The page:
Richard L. Edmonds

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The influence of mature trees on colonization of Douglas-fir (Pseudotsuga menziesii) seedlings by ectomycorrhizal fungi (EMF) is not well understood. Here, the EMF communities of seedlings planted near and far from trees are compared with each other, with EMF of seedlings potted in field soils and with EMF of mature trees. Seedlings were planted within 6 m,(More)
Results from a systematic investigation of mercury (Hg) concentrations across 14 forest sites in the United States show highest concentrations in litter layers, strongly enriched in Hg compared to aboveground tissues and indicative of substantial postdepositional sorption of Hg. Soil Hg concentrations were lower than in litter, with highest concentrations(More)
Anaerobically digested dewatered sludge (10 to 15 cm thick) was applied to a forest clearcut as a fertilizer source in northwest Washington on gravelly glacial outwash soil. This sludge is not microbiologically sterile and may contain pathogenic organisms. Fecal coliform bacterial counts in sludge applied in summer (July) fell from 1.08 X 10(5) to 358/g in(More)
There is a large difference in strength between ovine and bovine leather. The structure and arrangement of fibrous collagen in leather and the relationship between collagen structure and leather strength has until now been poorly understood. Synchrotron based SAXS is used to characterize the fibrous collagen structure in a series of ovine and bovine(More)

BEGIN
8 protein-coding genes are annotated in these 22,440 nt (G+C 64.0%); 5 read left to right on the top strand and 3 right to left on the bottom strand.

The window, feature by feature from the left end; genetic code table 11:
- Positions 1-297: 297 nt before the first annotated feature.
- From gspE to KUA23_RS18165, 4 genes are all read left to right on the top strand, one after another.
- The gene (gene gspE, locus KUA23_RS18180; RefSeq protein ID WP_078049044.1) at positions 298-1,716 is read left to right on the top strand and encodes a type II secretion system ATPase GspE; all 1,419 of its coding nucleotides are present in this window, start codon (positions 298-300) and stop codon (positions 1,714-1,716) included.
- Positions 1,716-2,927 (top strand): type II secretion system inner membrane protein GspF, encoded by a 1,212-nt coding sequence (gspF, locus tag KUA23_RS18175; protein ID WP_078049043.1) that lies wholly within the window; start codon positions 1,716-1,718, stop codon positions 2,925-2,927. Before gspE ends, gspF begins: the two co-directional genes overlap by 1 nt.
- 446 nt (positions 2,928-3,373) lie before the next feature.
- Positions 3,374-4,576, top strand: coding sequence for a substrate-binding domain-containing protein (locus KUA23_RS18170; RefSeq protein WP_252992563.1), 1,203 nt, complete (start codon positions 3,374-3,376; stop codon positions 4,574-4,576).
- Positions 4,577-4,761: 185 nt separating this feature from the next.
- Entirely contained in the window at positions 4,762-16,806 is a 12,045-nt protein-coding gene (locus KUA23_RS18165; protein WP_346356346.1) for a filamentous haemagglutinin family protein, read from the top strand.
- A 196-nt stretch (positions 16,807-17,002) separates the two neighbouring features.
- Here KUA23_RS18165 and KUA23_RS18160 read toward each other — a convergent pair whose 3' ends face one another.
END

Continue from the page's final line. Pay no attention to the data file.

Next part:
The main structural component of leather and skin is type I collagen in the form of strong fibrils. Strength is an important property of leather, and the way in which collagen contributes to the strength is not fully understood. Synchrotron-based small angle X-ray scattering (SAXS) is used to measure the collagen fibril diameter of leather from a range of(More)
Collagen is the main structural component of leather, skin, and some other applications such as medical scaffolds. All of these materials have a mechanical function, so the manner in which collagen provides them with their strength is of fundamental importance and was investigated here. This study shows that the tear strength of leather across seven species(More)
The distribution and effect of applied strain on the collagen fibrils that make up leather may have an important bearing on the ultimate strength and other physical properties of the material. While sections of ovine and bovine leather were being subjected to tensile strain up to rupture, synchrotron-based small-angle X-ray scattering (SAXS) spectra were(More)
SAXS has been applied to structural determination in leather. The SAXS beamline at the Australian Synchrotron provides 6 orders of magnitude dynamic range, enabling a rich source of structural information from scattering patterns of leather sections. SAXS patterns were recorded for q from 0.004 to 0.223 A(-1). Collagen d spacing varied across ovine leather(More)
Variability of physical properties across hides and skins requires careful consideration when manufacturing goods from leather. Therefore, an understanding of the extent of this variation and its nanostructural basis is useful. Tear strength tests were performed on ovine leather from a grid of 81 positions on skins. Synchrotron small-angle X-ray scattering(More)
As hides and skins are processed to produce leather, chemical and physical changes take place that affect the strength and other physical properties of the material. The structural basis of these changes at the level of the collagen fibrils is not fully understood and forms the basis of this investigation. Synchrotron-based small-angle X-ray scattering(More)